The book is made up of three chapters. Chapter One, ‘The Authority of the Preached Word’, is a fantastically countercultural commendation of preaching as a God-ordained authoritative act. It draws on the the prophetic motif  found throughout Scripture; prophet not as the forecaster but as the deliverer, the herald of a message from God to man. Chapter Two ‘ Preaching that Transforms the Church’ seeks, and succeeds in my opinion to prove that preaching, done right, is still effectual, but also exhorts us as preachers to ‘do it right’, and especially not to be satisfied with merely ‘teaching’ but preaching with clarity, urgency and passion to real people, dependent upon God’s grace. Chapter Three, ‘Preaching that Mends a Broken World’ extends the author’s faith in preaching beyond the walls of the Church, unto the world itself, to the bringing in, and keeping in, of the disparate peoples, and the broken people who will make up the people of the New Creation. Finally there is a Appendix; ‘Give God the Microphone! Seven Blessings of Consecutive Expository Preaching’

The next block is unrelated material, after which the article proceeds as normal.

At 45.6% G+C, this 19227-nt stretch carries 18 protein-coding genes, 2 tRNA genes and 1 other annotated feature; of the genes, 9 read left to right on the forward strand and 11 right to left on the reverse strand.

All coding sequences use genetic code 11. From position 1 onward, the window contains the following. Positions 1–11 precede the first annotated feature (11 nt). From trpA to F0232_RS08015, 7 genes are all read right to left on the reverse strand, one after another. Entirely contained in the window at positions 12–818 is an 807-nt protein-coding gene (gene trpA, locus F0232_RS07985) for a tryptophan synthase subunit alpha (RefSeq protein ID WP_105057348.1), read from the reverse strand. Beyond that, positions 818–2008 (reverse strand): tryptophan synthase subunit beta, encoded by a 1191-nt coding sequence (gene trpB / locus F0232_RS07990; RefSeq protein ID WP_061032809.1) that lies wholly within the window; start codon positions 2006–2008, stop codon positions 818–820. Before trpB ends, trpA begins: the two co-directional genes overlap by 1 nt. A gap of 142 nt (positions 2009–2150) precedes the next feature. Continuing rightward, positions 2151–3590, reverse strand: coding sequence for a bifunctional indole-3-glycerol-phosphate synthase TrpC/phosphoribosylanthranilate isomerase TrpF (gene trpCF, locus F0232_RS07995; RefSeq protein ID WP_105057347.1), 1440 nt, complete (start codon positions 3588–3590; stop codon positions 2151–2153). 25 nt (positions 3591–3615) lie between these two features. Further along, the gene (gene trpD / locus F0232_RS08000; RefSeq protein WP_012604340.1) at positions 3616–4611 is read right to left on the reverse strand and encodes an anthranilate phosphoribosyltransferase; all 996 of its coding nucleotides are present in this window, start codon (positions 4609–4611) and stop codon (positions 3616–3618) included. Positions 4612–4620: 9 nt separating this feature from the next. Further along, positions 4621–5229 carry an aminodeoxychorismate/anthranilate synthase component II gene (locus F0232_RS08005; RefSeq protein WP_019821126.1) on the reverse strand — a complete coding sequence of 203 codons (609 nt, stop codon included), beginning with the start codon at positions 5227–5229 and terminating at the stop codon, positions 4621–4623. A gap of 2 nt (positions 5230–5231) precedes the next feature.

All through the book Ash, communicates to the reader his belief in, and enthusiasm for, what he is writing, and he does so convincingly because he bases what he is writing on Scripture.

I highly recommend this book for all ministers of God’s Word, but would also happily commend it to anyone who sits under preaching. In a day when the Church is so sadly given to drama, and endurance singing sessions, ‘talks’ and any number of other activities (anything other than preaching), this book is a breath of fresh air. I look forward to reading the rest of the series as it is issued.

Elizabeth Prentiss information.

Further to our ladies evening at church some further information and links about Elizabeth Prentiss.

If you missed our night last night you can read a brief biography of Elizabeth at Wikipedia.

Most of the information presented came from this book by Sharon James, More love to thee.

You can also read  her husbands biography of her The Life and letters of Elizabeth Prentiss, or on a kindle here for free.  Or a Kobo here for free.